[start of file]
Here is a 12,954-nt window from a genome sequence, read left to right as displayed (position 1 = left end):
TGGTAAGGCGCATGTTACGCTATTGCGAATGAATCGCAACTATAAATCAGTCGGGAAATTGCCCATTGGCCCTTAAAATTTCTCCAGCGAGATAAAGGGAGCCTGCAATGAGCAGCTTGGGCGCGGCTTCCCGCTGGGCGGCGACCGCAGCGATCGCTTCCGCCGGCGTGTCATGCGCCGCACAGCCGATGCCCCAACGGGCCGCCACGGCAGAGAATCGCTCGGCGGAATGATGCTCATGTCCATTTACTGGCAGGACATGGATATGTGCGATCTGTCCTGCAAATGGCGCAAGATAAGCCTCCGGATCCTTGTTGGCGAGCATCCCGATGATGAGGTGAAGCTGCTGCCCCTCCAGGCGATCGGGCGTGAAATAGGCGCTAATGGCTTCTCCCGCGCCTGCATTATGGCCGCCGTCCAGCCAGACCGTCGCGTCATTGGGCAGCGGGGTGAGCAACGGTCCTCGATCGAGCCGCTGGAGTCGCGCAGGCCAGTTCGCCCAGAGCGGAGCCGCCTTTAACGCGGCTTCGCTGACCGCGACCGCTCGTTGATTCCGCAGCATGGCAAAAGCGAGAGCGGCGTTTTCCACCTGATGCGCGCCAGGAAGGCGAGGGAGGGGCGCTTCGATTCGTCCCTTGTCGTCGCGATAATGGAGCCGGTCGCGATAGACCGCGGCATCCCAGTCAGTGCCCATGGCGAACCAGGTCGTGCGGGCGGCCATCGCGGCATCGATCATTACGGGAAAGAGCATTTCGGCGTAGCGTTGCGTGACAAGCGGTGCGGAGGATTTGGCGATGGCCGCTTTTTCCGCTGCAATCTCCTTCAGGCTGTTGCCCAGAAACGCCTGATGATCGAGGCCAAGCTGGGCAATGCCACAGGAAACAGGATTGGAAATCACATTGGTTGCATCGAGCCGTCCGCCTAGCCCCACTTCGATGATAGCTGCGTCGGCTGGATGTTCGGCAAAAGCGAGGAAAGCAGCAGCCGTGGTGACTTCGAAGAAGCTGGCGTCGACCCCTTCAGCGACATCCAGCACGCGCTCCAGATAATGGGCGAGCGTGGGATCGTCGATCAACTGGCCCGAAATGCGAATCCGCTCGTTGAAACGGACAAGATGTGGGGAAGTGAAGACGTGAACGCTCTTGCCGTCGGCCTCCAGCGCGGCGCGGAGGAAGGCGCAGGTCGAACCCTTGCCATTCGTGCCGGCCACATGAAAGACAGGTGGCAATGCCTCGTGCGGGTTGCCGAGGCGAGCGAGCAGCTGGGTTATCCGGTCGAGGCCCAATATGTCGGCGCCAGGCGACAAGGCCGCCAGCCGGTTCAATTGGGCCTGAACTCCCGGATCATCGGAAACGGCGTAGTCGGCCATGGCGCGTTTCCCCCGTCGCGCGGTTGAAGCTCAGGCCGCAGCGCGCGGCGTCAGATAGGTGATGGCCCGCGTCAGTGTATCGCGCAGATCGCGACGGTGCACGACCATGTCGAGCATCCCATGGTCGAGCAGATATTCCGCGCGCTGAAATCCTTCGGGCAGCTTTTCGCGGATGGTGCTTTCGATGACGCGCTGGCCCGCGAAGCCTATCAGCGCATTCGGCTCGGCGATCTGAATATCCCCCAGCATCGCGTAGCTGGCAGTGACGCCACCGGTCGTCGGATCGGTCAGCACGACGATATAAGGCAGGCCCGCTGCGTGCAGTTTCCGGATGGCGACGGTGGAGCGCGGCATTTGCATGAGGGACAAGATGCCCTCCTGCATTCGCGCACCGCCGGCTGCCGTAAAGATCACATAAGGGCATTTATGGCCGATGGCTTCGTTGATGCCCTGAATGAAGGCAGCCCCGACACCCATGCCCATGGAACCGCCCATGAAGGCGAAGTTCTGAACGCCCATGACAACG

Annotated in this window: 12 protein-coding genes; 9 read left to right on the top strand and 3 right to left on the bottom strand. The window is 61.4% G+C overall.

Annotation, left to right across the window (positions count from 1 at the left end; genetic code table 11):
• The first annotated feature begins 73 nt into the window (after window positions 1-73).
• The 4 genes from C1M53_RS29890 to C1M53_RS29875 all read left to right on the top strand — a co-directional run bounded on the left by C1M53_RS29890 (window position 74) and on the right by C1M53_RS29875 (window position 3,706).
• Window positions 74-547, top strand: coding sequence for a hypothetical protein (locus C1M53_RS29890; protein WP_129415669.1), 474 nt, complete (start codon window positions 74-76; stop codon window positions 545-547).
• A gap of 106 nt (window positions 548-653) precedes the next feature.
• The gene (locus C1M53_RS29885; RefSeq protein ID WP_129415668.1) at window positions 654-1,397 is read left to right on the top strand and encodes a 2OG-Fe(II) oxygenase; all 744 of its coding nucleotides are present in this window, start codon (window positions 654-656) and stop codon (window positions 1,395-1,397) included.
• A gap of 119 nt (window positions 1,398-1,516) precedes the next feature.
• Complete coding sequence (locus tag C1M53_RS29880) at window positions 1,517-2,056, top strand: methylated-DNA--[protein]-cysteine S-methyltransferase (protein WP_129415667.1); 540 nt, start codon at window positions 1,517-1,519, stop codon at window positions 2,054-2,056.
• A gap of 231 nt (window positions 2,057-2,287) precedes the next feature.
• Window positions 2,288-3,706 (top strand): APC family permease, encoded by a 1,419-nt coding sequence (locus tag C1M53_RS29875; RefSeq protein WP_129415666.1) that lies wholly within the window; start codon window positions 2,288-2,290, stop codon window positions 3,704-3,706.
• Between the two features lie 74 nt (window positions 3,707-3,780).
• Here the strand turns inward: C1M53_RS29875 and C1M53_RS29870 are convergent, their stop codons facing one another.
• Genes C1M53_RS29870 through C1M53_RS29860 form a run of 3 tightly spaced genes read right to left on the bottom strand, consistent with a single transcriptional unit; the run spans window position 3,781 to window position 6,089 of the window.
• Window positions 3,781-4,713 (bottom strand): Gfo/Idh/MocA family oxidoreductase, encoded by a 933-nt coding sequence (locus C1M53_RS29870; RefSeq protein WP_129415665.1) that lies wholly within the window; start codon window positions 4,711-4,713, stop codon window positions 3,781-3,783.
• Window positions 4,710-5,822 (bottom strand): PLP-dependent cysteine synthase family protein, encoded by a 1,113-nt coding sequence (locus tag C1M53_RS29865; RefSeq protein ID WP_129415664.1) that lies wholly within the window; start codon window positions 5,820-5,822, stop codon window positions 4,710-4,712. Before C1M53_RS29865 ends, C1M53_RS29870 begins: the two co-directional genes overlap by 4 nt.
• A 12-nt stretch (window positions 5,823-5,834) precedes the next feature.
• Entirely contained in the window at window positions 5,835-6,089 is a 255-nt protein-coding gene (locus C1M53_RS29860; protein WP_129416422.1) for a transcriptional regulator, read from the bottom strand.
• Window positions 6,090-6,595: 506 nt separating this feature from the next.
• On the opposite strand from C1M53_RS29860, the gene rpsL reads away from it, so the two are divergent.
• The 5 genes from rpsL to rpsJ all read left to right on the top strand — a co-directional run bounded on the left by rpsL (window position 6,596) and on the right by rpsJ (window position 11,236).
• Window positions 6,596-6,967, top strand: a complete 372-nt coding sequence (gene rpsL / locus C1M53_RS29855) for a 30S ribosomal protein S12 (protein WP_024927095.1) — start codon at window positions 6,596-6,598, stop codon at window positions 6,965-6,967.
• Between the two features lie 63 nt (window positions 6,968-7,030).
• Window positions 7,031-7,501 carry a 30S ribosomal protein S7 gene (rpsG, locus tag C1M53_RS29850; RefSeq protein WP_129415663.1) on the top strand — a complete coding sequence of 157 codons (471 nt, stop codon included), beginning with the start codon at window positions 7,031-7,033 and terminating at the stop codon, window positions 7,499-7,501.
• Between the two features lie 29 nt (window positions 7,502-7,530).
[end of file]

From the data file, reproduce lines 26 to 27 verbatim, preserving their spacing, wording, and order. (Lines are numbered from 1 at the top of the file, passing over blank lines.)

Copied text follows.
• Window positions 7,031-7,501 carry a 30S ribosomal protein S7 gene (rpsG, locus tag C1M53_RS29850; RefSeq protein WP_129415663.1) on the top strand — a complete coding sequence of 157 codons (471 nt, stop codon included), beginning with the start codon at window positions 7,031-7,033 and terminating at the stop codon, window positions 7,499-7,501.
• Between the two features lie 29 nt (window positions 7,502-7,530).